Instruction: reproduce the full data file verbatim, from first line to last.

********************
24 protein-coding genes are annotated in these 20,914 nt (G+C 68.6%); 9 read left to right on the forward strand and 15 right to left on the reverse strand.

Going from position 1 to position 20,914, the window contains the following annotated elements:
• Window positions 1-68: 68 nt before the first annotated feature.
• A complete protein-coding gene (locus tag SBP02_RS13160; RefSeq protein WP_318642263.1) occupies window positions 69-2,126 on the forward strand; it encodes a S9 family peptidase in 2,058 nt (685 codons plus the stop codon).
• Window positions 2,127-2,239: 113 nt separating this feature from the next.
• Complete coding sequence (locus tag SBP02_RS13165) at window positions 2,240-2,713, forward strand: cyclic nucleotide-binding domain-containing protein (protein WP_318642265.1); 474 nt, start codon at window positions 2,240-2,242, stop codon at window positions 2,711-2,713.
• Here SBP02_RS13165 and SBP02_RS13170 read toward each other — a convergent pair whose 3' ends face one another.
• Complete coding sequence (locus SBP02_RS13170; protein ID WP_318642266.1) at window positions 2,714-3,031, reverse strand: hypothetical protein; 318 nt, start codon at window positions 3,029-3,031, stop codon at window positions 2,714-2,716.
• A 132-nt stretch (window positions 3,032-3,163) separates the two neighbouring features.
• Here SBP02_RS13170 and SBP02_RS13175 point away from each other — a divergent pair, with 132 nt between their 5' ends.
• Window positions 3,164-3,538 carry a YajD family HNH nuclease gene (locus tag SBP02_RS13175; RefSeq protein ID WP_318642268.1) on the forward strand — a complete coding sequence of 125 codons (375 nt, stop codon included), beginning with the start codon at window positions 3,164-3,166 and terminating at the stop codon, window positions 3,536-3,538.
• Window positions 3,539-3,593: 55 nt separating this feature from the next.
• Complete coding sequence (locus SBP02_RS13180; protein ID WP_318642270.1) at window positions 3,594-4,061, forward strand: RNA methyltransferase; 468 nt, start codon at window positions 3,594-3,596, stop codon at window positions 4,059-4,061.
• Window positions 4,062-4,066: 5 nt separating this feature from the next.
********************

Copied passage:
24 protein-coding genes are annotated in these 20,914 nt (G+C 68.6%); 9 read left to right on the forward strand and 15 right to left on the reverse strand.

Going from position 1 to position 20,914, the window contains the following annotated elements:
• Window positions 1-68: 68 nt before the first annotated feature.
• A complete protein-coding gene (locus tag SBP02_RS13160; RefSeq protein WP_318642263.1) occupies window positions 69-2,126 on the forward strand; it encodes a S9 family peptidase in 2,058 nt (685 codons plus the stop codon).
• Window positions 2,127-2,239: 113 nt separating this feature from the next.
• Complete coding sequence (locus tag SBP02_RS13165) at window positions 2,240-2,713, forward strand: cyclic nucleotide-binding domain-containing protein (protein WP_318642265.1); 474 nt, start codon at window positions 2,240-2,242, stop codon at window positions 2,711-2,713.
• Here SBP02_RS13165 and SBP02_RS13170 read toward each other — a convergent pair whose 3' ends face one another.
• Complete coding sequence (locus SBP02_RS13170; protein ID WP_318642266.1) at window positions 2,714-3,031, reverse strand: hypothetical protein; 318 nt, start codon at window positions 3,029-3,031, stop codon at window positions 2,714-2,716.
• A 132-nt stretch (window positions 3,032-3,163) separates the two neighbouring features.
• Here SBP02_RS13170 and SBP02_RS13175 point away from each other — a divergent pair, with 132 nt between their 5' ends.
• Window positions 3,164-3,538 carry a YajD family HNH nuclease gene (locus tag SBP02_RS13175; RefSeq protein ID WP_318642268.1) on the forward strand — a complete coding sequence of 125 codons (375 nt, stop codon included), beginning with the start codon at window positions 3,164-3,166 and terminating at the stop codon, window positions 3,536-3,538.
• Window positions 3,539-3,593: 55 nt separating this feature from the next.
• Complete coding sequence (locus SBP02_RS13180; protein ID WP_318642270.1) at window positions 3,594-4,061, forward strand: RNA methyltransferase; 468 nt, start codon at window positions 3,594-3,596, stop codon at window positions 4,059-4,061.
• Window positions 4,062-4,066: 5 nt separating this feature from the next.